At the end of part one of this what-if series, we had reached the conclusion of the 2001-02 season after Todd Bertuzzi was inserted on a line with the Sedins, forming a potential new West Coast Express.

Without an MVP candidate in Markus Naslund leading the way, though, the Canucks fail to make the playoffs and are stuck in mediocrity. Their only hope is that the twins and Bertuzzi continue to develop into elite players while continuing to add supporting pieces around them, but such players wouldn’t arrive until years down the line.

2002-04 seasons: first-round struggles

Following another playoff miss in 2001-02, the Canucks preach patience to their fans and points to the youth of the Sedins and Bertuzzi as a reason for optimism. The team’s new first line continues to do the heavy lifting as Bertuzzi puts up his second consecutive point per game season while becoming a 40-goal scorer too.

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The twins also eclipse the 60-point mark, and along with some reliable secondary scoring from Brendan Morrison and the return of Trevor Linden, the Canucks actually manage to finish the 2002-03 season as a top-10 offensive team.

Even so, the absence of a 100-point player in Naslund means that the club finishes the year with 10 fewer points than in real life, resulting in them ranking seventh in the Western Conference. This means that the Canucks have a date with the dynastic Red Wings in round one of the playoffs, and, as you can imagine, it’s a lopsided affair.

Detroit easily dispatches the Canucks in five games, with the series-winning goal being a Nicklas Lidstrom slapshot from centre-ice that somehow beats Dan Cloutier.

Yep, even the multiverse can’t prevent that goal from happening. Classic Canucks luck.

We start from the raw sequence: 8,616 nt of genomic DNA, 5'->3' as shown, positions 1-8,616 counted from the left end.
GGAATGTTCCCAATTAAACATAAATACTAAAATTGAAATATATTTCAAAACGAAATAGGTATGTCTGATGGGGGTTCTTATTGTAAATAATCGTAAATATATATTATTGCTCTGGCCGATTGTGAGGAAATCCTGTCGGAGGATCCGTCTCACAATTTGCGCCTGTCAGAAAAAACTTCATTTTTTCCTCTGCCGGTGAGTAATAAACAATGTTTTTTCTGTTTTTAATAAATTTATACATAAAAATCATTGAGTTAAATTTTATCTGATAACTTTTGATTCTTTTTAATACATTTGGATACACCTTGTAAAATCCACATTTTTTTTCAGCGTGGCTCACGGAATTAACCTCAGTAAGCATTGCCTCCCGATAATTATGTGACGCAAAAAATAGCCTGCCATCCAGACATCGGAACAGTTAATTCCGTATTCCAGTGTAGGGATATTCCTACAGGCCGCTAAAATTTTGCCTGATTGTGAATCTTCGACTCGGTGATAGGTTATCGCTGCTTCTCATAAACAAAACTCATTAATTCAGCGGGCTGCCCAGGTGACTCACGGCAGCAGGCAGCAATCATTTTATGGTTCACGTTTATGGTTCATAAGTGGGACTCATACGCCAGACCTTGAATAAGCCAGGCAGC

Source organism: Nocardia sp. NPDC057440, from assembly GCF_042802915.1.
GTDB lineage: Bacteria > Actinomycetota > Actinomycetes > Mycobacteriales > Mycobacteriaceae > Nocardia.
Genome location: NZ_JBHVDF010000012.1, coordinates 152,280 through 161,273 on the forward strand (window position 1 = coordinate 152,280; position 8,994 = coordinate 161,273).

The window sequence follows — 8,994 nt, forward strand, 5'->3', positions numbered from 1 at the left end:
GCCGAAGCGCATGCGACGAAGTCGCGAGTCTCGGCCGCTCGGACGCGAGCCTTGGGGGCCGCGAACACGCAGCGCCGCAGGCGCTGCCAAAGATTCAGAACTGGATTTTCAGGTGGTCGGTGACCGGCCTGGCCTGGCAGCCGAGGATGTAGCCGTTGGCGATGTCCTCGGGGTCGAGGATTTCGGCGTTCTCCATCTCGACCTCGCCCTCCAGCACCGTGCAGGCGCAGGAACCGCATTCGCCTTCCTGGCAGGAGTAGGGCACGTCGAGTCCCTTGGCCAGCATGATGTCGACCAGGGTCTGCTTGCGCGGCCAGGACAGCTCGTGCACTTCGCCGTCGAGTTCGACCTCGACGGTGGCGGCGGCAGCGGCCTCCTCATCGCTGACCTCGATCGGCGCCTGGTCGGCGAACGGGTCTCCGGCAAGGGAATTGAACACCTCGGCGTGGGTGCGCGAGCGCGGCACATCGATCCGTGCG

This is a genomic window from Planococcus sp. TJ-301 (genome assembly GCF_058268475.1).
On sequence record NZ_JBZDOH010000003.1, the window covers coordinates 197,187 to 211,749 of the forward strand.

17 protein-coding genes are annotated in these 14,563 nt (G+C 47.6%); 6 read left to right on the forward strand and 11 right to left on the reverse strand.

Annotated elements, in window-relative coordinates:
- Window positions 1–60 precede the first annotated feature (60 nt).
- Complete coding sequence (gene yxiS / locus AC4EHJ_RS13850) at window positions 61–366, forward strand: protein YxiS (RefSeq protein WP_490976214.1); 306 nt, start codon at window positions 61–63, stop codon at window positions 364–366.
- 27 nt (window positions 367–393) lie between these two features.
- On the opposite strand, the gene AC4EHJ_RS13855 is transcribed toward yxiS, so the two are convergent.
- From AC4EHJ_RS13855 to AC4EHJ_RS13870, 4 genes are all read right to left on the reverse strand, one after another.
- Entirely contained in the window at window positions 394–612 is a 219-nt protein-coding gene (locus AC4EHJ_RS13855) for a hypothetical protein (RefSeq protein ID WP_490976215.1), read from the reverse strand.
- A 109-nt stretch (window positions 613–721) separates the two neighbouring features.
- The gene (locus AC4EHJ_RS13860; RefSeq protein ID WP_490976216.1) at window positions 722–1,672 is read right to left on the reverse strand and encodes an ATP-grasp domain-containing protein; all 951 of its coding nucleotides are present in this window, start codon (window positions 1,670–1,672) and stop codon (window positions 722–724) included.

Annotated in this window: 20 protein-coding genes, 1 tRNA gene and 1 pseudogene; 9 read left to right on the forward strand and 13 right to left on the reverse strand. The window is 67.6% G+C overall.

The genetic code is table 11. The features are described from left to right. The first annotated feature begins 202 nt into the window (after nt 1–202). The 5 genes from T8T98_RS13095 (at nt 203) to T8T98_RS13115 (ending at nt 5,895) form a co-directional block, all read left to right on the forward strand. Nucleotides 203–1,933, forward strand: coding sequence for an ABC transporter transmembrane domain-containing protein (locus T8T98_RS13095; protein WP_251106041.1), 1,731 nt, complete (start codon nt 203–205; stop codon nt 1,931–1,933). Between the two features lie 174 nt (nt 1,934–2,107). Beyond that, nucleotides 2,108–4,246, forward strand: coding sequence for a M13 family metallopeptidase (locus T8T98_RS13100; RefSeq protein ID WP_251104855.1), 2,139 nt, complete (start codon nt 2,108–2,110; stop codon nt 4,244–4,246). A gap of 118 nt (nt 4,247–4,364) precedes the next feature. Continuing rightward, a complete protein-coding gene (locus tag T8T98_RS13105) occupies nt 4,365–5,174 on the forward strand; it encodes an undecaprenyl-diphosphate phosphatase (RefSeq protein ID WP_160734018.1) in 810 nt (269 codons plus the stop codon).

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Falling to the Red Wings doesn’t stop fans from being excited about the team’s future, though, as many people were surprised that playoff hockey even returned to Vancouver. The season was definitely a welcome surprise, but what proceeded in the 2003 draft would impact the club even more.

Since they finished 11th overall in the league, the Canucks move up a few spots in the draft and now hold the 19th overall pick. They proceed to select Ryan Getzlaf with the hopes that he can become a reliable second-line centre behind Henrik, which (spoiler alert!) comes to fruition later on.

Naslund remaining a Penguin also means that Pittsburgh doesn’t select first overall, and Marc-Andre Fleury goes to the Hurricanes instead. Eric Staal then becomes a Panther, and the rest of the legendary 2003 draft is changed as a result.

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Coming off the heels of a surprising postseason appearance, the Canucks now expect to be a consistent playoff team moving forward. They largely replicate their regular-season record from the year before by finishing 12th in the league with 93 points in 2003-04 and ends up as the seventh seed in the Western Conference.